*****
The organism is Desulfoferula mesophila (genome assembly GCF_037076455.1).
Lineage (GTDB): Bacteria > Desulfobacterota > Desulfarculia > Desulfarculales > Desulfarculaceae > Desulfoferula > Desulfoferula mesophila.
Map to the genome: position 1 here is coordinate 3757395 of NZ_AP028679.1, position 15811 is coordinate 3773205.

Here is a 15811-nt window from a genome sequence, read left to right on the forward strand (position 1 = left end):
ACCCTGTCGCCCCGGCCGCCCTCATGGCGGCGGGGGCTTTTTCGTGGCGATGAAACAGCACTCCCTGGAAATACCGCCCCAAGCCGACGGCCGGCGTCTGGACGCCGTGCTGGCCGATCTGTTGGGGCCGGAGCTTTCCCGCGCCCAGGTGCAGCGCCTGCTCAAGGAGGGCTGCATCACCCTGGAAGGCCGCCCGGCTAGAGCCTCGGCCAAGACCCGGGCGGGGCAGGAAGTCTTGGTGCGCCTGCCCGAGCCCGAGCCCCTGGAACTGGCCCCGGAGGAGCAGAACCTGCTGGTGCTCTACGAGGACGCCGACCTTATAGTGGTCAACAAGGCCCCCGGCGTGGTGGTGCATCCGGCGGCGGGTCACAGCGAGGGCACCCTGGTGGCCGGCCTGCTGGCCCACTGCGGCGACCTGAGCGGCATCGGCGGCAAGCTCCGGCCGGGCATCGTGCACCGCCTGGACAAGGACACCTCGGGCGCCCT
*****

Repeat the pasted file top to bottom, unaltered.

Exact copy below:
The organism is Desulfoferula mesophila (genome assembly GCF_037076455.1).
Lineage (GTDB): Bacteria > Desulfobacterota > Desulfarculia > Desulfarculales > Desulfarculaceae > Desulfoferula > Desulfoferula mesophila.
Map to the genome: position 1 here is coordinate 3757395 of NZ_AP028679.1, position 15811 is coordinate 3773205.

Here is a 15811-nt window from a genome sequence, read left to right on the forward strand (position 1 = left end):
ACCCTGTCGCCCCGGCCGCCCTCATGGCGGCGGGGGCTTTTTCGTGGCGATGAAACAGCACTCCCTGGAAATACCGCCCCAAGCCGACGGCCGGCGTCTGGACGCCGTGCTGGCCGATCTGTTGGGGCCGGAGCTTTCCCGCGCCCAGGTGCAGCGCCTGCTCAAGGAGGGCTGCATCACCCTGGAAGGCCGCCCGGCTAGAGCCTCGGCCAAGACCCGGGCGGGGCAGGAAGTCTTGGTGCGCCTGCCCGAGCCCGAGCCCCTGGAACTGGCCCCGGAGGAGCAGAACCTGCTGGTGCTCTACGAGGACGCCGACCTTATAGTGGTCAACAAGGCCCCCGGCGTGGTGGTGCATCCGGCGGCGGGTCACAGCGAGGGCACCCTGGTGGCCGGCCTGCTGGCCCACTGCGGCGACCTGAGCGGCATCGGCGGCAAGCTCCGGCCGGGCATCGTGCACCGCCTGGACAAGGACACCTCGGGCGCCCT